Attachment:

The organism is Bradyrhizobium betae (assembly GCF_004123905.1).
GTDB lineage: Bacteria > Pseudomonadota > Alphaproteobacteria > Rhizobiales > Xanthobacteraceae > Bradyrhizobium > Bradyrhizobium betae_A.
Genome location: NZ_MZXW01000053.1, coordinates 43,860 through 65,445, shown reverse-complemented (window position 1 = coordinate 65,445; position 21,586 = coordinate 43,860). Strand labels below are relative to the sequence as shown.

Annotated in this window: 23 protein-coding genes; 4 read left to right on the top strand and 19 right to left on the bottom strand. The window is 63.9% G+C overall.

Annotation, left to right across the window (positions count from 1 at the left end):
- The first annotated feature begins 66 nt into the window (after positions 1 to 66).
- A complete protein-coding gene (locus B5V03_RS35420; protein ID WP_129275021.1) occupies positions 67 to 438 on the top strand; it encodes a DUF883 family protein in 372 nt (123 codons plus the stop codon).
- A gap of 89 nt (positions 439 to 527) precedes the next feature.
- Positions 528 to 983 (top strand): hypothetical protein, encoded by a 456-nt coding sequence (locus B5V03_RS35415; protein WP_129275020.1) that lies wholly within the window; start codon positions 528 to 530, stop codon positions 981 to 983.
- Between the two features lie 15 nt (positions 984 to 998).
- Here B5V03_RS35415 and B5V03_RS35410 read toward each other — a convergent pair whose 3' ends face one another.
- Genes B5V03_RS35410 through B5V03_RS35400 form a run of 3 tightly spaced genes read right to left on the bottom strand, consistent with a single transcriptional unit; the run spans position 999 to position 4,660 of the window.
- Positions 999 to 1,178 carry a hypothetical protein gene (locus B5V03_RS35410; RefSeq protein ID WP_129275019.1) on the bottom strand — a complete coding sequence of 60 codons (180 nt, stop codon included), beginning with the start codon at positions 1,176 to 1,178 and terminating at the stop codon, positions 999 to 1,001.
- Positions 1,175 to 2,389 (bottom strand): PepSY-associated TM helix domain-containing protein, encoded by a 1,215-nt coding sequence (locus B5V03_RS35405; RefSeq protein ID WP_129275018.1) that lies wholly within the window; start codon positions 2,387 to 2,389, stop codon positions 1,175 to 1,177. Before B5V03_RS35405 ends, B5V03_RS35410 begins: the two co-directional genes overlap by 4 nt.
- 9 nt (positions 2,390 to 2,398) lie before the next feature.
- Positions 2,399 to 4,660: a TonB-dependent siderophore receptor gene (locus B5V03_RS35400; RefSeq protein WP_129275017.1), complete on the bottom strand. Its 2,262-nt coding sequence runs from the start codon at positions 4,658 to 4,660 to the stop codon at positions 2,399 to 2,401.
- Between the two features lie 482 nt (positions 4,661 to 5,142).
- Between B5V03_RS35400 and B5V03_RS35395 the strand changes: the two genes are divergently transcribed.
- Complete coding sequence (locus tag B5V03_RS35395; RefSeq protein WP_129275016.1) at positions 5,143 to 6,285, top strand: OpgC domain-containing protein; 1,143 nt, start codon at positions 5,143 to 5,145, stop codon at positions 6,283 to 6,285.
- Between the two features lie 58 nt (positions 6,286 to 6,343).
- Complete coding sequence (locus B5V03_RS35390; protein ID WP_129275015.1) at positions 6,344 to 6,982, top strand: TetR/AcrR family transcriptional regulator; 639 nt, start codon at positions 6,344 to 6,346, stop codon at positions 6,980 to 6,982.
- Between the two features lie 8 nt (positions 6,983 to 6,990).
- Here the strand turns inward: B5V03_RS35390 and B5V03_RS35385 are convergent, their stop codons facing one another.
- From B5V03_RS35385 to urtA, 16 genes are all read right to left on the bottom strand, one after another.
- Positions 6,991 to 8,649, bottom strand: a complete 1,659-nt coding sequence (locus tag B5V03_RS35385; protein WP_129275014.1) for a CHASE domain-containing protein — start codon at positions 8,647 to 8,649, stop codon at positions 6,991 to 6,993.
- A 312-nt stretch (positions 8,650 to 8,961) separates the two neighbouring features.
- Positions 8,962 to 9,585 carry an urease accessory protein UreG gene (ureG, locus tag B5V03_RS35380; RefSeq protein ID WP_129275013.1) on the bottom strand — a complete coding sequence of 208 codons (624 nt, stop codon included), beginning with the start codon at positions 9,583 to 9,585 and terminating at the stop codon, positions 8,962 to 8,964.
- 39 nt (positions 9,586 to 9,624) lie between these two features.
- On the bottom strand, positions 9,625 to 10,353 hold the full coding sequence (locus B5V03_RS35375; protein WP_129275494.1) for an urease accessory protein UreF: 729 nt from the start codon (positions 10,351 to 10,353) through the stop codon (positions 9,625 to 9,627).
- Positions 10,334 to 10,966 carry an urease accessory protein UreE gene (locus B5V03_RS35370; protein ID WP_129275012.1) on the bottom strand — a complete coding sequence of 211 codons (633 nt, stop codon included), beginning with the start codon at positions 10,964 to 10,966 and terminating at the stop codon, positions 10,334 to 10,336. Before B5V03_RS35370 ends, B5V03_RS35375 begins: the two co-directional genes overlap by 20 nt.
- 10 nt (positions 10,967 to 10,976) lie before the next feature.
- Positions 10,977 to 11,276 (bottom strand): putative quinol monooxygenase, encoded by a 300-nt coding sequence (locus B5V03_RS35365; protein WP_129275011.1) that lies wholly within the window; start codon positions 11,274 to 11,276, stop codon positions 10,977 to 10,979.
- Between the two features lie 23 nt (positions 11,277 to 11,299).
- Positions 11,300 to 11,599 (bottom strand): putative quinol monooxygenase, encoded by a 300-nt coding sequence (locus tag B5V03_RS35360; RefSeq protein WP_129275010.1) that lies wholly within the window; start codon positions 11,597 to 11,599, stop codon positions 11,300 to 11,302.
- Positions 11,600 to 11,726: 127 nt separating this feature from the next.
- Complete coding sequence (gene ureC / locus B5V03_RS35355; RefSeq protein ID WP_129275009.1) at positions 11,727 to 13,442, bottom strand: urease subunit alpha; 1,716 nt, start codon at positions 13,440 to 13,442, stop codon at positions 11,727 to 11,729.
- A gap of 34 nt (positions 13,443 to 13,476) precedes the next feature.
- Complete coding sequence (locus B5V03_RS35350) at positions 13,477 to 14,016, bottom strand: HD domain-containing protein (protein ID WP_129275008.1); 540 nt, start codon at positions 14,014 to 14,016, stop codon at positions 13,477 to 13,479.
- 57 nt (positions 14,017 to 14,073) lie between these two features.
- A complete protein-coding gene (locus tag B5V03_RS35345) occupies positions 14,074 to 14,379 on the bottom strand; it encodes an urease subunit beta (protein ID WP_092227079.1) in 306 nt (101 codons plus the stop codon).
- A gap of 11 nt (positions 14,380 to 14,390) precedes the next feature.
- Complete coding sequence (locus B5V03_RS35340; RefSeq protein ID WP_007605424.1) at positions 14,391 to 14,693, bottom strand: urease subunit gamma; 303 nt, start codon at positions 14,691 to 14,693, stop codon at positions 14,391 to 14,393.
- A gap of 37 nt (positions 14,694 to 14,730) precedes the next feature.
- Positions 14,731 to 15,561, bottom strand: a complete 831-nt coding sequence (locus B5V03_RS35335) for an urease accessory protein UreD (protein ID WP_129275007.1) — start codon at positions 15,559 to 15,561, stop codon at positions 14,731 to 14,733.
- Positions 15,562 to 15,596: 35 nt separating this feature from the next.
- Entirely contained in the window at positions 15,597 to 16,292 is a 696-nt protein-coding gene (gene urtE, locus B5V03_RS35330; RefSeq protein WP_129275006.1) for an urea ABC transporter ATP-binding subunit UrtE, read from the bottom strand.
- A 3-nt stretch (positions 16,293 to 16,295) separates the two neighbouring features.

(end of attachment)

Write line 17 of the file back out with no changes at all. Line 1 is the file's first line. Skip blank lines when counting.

- Between the two features lie 482 nt (positions 4,661 to 5,142).